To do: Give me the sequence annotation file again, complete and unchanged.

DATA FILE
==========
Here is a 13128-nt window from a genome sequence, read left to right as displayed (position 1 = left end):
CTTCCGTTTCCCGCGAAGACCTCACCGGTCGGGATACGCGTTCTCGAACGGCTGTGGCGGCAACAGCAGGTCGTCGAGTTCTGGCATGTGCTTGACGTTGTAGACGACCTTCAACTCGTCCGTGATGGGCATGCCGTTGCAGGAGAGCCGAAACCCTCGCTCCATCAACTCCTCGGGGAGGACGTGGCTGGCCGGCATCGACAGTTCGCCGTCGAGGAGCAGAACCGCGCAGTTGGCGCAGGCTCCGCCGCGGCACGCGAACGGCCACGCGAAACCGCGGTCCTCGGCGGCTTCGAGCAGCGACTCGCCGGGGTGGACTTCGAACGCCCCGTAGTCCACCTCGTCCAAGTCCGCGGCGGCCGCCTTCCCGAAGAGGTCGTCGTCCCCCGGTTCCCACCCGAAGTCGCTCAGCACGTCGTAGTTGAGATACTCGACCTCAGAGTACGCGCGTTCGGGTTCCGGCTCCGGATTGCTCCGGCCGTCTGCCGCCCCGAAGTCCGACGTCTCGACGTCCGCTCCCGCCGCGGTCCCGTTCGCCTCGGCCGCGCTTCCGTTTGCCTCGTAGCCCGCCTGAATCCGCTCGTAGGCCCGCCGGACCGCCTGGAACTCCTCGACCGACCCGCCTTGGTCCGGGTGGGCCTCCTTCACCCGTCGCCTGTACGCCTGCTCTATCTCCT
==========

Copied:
Here is a 13128-nt window from a genome sequence, read left to right as displayed (position 1 = left end):
CTTCCGTTTCCCGCGAAGACCTCACCGGTCGGGATACGCGTTCTCGAACGGCTGTGGCGGCAACAGCAGGTCGTCGAGTTCTGGCATGTGCTTGACGTTGTAGACGACCTTCAACTCGTCCGTGATGGGCATGCCGTTGCAGGAGAGCCGAAACCCTCGCTCCATCAACTCCTCGGGGAGGACGTGGCTGGCCGGCATCGACAGTTCGCCGTCGAGGAGCAGAACCGCGCAGTTGGCGCAGGCTCCGCCGCGGCACGCGAACGGCCACGCGAAACCGCGGTCCTCGGCGGCTTCGAGCAGCGACTCGCCGGGGTGGACTTCGAACGCCCCGTAGTCCACCTCGTCCAAGTCCGCGGCGGCCGCCTTCCCGAAGAGGTCGTCGTCCCCCGGTTCCCACCCGAAGTCGCTCAGCACGTCGTAGTTGAGATACTCGACCTCAGAGTACGCGCGTTCGGGTTCCGGCTCCGGATTGCTCCGGCCGTCTGCCGCCCCGAAGTCCGACGTCTCGACGTCCGCTCCCGCCGCGGTCCCGTTCGCCTCGGCCGCGCTTCCGTTTGCCTCGTAGCCCGCCTGAATCCGCTCGTAGGCCCGCCGGACCGCCTGGAACTCCTCGACCGACCCGCCTTGGTCCGGGTGGGCCTCCTTCACCCGTCGCCTGTACGCCTGCTCTATCTCCT